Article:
• Second, their benefits tend to be heavily tilted toward people at the top of the income spectrum, who can easily afford to make the maximum allowable contributions to tax-sheltered accounts (generally without increasing the overall amount they save because they can shift money from non-tax sheltered accounts) and who benefit the most from each dollar placed in such tax-sheltered vehicles because they are in the highest marginal tax bracket. Most middle-income people, by contrast, do not contribute anything close to the maximum amounts they already are allowed to contribute to IRAs and 401(k)s today, since they do not have that much extra discretionary income to set aside. They consequently would not be helped by costly measures to increase the maximum amounts that can be contributed to IRAs and 401(k)s.

Further, these potential new tax cuts would come on top of the rather massive tax cuts that people at the top of the income scale already are receiving. The Tax Policy Center has found that when the 2001 and 2003 tax cuts are fully in effect, people with annual incomes of more than $1 million a year will receive tax cuts averaging $136,000 each, in today’s dollars. The Tax Policy Center also reports that an actual majority (53 percent) of the tax-cut benefits from the capital gains and dividend tax cuts that Chairman Thomas would consider making permanent as part of a Social Security bill are going to the 0.2 percent of households with incomes of more than $1 million. The Tax Policy Center estimates that the annual tax reductions such households are realizing from the capital gains and dividend tax cuts average $38,000 in 2005.

Making the Distribution of Retirement Income More Regressive

If such tax cuts are included in Social Security legislation modeled along the lines the President has proposed, the combined effect on middle-income workers — and very possibly on lower-income workers as well — could be quite deleterious. The distribution of retirement income could become significantly more regressive, with the gaps between very high-income retirees and other retirees widening significantly.

The Social Security benefit reductions under the “progressive price indexing” proposal the President endorsed would be larger for those with higher incomes than for those in the middle of the income spectrum. But Social Security benefits represent a much larger share of total retirement income of middle-income people than for those at higher income levels. As a result, the proposed benefit cuts would represent much larger percentage reductions in the retirement income of middle-income people than for high-income people. Yet the tax breaks being contemplated, supposedly to offset the benefit reductions, would increase after-tax income far more for those at the top of the income scale than for those in the middle.

  • Under the Social Security proposal that President Bush endorsed April 29 (known as “progressive price indexing”), the average worker who retired in 2075 would face a Social Security benefit reduction equal in size to 10 percent of the worker’s average pre-retirement income. A worker who earned 60 percent above the average wage (a little under $60,000 today) and retiring in 2075 would face Social Security benefit reductions equal to nearly 13 percent of the worker’s pre-retirement income. In contrast, the Social Security benefit cut for those earning $1 million a year would equal only one percent of their pre-retirement income.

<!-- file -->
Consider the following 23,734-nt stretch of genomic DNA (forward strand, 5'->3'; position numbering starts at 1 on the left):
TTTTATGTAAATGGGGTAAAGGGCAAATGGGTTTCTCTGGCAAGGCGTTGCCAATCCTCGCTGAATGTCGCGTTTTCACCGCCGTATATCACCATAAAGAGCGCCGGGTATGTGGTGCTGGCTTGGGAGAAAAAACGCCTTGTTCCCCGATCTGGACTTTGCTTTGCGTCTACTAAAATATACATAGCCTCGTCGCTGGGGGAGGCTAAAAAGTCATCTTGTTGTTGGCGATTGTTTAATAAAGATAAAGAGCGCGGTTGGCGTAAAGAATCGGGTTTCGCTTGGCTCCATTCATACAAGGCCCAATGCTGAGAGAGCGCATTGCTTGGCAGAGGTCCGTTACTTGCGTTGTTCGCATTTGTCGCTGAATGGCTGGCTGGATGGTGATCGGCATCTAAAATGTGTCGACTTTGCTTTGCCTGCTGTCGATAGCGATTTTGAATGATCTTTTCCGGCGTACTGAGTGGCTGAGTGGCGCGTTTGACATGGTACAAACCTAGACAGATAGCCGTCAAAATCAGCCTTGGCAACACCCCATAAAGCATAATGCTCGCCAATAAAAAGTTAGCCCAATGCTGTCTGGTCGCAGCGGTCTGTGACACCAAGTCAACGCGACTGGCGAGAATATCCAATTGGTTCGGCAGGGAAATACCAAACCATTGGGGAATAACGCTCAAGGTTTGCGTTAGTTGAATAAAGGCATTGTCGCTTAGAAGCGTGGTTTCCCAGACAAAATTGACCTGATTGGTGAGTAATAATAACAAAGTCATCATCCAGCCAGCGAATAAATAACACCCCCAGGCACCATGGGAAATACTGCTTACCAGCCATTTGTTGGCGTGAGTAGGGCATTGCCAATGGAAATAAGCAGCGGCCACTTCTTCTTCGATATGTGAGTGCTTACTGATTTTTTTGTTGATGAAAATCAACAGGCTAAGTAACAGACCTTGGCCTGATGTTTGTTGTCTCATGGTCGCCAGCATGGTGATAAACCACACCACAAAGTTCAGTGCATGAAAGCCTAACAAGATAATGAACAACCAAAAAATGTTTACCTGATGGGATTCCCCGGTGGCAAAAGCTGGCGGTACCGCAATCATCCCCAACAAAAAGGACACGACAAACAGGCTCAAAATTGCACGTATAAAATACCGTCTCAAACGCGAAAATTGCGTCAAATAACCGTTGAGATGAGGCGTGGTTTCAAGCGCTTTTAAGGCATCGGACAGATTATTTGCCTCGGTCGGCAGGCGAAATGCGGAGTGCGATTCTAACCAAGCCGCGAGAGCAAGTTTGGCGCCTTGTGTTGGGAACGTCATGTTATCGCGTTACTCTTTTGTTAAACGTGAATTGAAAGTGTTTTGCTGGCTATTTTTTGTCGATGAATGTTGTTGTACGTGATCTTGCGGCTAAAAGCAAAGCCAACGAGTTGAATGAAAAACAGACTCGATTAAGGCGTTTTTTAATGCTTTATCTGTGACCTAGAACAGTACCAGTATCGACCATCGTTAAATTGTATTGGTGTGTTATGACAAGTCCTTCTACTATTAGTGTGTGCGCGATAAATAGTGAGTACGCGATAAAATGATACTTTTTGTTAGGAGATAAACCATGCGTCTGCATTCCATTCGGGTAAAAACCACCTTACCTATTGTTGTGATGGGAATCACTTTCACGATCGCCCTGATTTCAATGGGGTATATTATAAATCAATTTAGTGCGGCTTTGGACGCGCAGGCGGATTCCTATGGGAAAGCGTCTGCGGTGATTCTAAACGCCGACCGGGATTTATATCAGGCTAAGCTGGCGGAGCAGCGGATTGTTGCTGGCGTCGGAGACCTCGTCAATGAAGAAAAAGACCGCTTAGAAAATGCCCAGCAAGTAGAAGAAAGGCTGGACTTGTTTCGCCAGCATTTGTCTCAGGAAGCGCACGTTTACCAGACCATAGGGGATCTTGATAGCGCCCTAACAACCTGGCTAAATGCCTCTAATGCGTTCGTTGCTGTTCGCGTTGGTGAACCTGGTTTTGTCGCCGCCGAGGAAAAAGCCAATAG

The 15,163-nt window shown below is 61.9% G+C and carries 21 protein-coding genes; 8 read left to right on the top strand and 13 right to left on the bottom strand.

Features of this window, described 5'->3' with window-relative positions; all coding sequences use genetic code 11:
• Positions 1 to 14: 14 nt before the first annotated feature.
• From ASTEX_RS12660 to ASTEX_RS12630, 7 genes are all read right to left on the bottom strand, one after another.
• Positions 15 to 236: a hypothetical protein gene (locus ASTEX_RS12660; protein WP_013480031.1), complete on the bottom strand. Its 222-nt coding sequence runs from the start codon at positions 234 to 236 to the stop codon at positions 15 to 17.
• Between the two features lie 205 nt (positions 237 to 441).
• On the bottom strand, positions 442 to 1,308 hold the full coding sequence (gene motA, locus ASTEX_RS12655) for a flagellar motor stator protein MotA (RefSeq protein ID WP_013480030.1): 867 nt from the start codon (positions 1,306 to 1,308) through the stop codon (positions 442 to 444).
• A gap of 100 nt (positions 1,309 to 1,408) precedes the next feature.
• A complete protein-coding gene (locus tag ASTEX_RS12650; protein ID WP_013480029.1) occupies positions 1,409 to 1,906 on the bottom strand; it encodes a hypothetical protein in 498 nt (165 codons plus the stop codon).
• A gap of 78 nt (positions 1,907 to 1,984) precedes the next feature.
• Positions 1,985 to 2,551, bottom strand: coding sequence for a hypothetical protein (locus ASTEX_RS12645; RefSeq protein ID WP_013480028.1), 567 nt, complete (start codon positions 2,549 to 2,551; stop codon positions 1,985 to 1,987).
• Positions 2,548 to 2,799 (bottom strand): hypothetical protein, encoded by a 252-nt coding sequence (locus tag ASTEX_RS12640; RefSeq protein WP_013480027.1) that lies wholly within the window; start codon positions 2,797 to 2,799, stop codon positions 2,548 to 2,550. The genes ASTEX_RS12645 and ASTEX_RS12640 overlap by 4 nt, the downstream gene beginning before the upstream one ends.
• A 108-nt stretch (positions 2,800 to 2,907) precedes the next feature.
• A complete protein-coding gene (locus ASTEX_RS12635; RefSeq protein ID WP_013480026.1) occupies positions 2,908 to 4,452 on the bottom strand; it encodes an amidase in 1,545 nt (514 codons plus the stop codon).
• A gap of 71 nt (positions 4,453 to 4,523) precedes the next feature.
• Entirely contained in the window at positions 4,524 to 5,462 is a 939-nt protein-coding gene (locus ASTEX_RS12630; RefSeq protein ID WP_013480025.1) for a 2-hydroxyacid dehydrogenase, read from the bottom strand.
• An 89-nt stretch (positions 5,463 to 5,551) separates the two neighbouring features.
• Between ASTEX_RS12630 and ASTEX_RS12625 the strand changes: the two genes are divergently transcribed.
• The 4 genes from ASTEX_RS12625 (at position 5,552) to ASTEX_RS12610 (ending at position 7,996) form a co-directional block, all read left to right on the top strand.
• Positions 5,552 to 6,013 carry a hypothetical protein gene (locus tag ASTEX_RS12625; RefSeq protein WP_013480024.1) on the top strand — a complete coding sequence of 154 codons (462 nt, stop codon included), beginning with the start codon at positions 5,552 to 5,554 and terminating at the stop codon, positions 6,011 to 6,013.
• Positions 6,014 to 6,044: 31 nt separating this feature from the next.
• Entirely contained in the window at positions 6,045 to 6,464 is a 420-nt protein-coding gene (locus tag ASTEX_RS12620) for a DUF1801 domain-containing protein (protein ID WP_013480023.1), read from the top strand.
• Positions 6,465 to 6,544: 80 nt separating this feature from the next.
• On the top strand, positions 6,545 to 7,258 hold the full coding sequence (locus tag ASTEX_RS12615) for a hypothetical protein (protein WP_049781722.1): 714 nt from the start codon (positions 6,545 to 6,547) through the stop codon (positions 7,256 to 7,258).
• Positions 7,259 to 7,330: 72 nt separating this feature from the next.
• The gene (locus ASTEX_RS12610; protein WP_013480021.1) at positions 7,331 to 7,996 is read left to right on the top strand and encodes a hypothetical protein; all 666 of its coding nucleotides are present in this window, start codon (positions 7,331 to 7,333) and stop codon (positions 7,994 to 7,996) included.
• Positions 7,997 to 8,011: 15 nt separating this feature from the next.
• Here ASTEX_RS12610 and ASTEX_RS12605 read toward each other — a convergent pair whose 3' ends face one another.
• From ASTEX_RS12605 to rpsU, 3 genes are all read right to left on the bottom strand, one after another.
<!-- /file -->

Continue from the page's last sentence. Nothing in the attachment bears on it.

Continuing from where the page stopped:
• On the tax-cut front, ordinary middle-income workers would benefit little from increasing IRA income and contribution limits, making capital gains and dividend tax cuts permanent, or creating new tax-sheltered retirement vehicles. Those at the top of the income scale would reap bonanzas from such tax breaks. Such tax cuts would increase the after-tax incomes of those at the highest income levels by much larger percentages than they would increase after-tax income for ordinary workers and retirees.

Another way of thinking about this is that under the “progressive price indexing” proposal, the percentage reduction in Social Security benefits for workers making $60,000 a year would be nearly as large as the percentage reduction in benefits for those making a $1 million a year. (The benefit reductions for those who make $90,000 — the maximum amount of wages subject to Social Security payroll taxes — would be fully as large as the benefit cuts for those making $1 million.) But the average tax-cut benefits that workers at $60,000 or $90,000 would receive from the types of tax cuts that Reps. Thomas mentioned would generally be only a small percentage of the handsome tax-cut benefits that those at very high income levels would reap.

Finally, while the tax cuts that Reps. Thomas and McCrery appear to be contemplating may be deficit-financed now, eventually they would have to be paid for. Enacting such tax cuts in the face of the staggering deficits that lie ahead would only increase the likelihood that deep cuts ultimately would be made in basic programs and services for low- and middle-income American families, such as programs that provide health care or education.

End Notes:

[1] Jonathan Weissman and Jeffrey H. Birnbaum, “Bush Ally in House Alters Social Security Debate Strategy,” Washington Post, May 5, 2005.

[2] “Thomas Sets June Target for Moving Bill Through Panel…,” Congress Daily PM, April 28, 2005. See also transcript of news conference in FDCH Political Transcripts (April 29, 2005).

[3] Leonard Burman, William G. Gale, and Peter R. Orszag, “Key Thoughts on RSAs and LSAs,” Urban Institute-Brookings Institution Tax Policy Center, February 4, 2004.